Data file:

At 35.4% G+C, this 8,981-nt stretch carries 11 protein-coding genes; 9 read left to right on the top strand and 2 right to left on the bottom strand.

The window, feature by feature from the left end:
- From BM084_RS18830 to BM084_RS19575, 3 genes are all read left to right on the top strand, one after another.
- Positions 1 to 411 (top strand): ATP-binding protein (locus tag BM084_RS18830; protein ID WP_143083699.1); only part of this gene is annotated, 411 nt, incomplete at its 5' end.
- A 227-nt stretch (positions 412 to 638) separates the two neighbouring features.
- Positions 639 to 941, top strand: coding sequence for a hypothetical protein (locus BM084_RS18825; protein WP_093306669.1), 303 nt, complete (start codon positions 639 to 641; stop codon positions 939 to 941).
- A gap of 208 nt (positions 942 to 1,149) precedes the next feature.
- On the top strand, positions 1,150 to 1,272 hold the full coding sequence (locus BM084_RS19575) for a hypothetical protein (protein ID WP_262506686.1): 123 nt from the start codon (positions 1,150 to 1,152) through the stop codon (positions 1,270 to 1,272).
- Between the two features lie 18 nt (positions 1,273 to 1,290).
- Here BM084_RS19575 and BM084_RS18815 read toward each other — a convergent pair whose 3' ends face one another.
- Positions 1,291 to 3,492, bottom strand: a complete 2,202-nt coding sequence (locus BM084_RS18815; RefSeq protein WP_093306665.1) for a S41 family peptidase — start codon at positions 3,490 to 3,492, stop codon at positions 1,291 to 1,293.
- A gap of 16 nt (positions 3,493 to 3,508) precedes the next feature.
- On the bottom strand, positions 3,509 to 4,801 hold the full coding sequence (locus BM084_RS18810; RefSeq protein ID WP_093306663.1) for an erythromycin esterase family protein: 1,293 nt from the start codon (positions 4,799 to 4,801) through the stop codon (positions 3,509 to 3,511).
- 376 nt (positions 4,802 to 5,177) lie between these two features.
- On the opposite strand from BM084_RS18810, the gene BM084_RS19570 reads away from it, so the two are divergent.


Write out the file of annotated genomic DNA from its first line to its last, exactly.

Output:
At 35.4% G+C, this 8,981-nt stretch carries 11 protein-coding genes; 9 read left to right on the top strand and 2 right to left on the bottom strand.

The window, feature by feature from the left end:
- From BM084_RS18830 to BM084_RS19575, 3 genes are all read left to right on the top strand, one after another.
- Positions 1 to 411 (top strand): ATP-binding protein (locus tag BM084_RS18830; protein ID WP_143083699.1); only part of this gene is annotated, 411 nt, incomplete at its 5' end.
- A 227-nt stretch (positions 412 to 638) separates the two neighbouring features.
- Positions 639 to 941, top strand: coding sequence for a hypothetical protein (locus BM084_RS18825; protein WP_093306669.1), 303 nt, complete (start codon positions 639 to 641; stop codon positions 939 to 941).
- A gap of 208 nt (positions 942 to 1,149) precedes the next feature.
- On the top strand, positions 1,150 to 1,272 hold the full coding sequence (locus BM084_RS19575) for a hypothetical protein (protein ID WP_262506686.1): 123 nt from the start codon (positions 1,150 to 1,152) through the stop codon (positions 1,270 to 1,272).
- Between the two features lie 18 nt (positions 1,273 to 1,290).
- Here BM084_RS19575 and BM084_RS18815 read toward each other — a convergent pair whose 3' ends face one another.
- Positions 1,291 to 3,492, bottom strand: a complete 2,202-nt coding sequence (locus BM084_RS18815; RefSeq protein WP_093306665.1) for a S41 family peptidase — start codon at positions 3,490 to 3,492, stop codon at positions 1,291 to 1,293.
- A gap of 16 nt (positions 3,493 to 3,508) precedes the next feature.
- On the bottom strand, positions 3,509 to 4,801 hold the full coding sequence (locus BM084_RS18810; RefSeq protein ID WP_093306663.1) for an erythromycin esterase family protein: 1,293 nt from the start codon (positions 4,799 to 4,801) through the stop codon (positions 3,509 to 3,511).
- 376 nt (positions 4,802 to 5,177) lie between these two features.
- On the opposite strand from BM084_RS18810, the gene BM084_RS19570 reads away from it, so the two are divergent.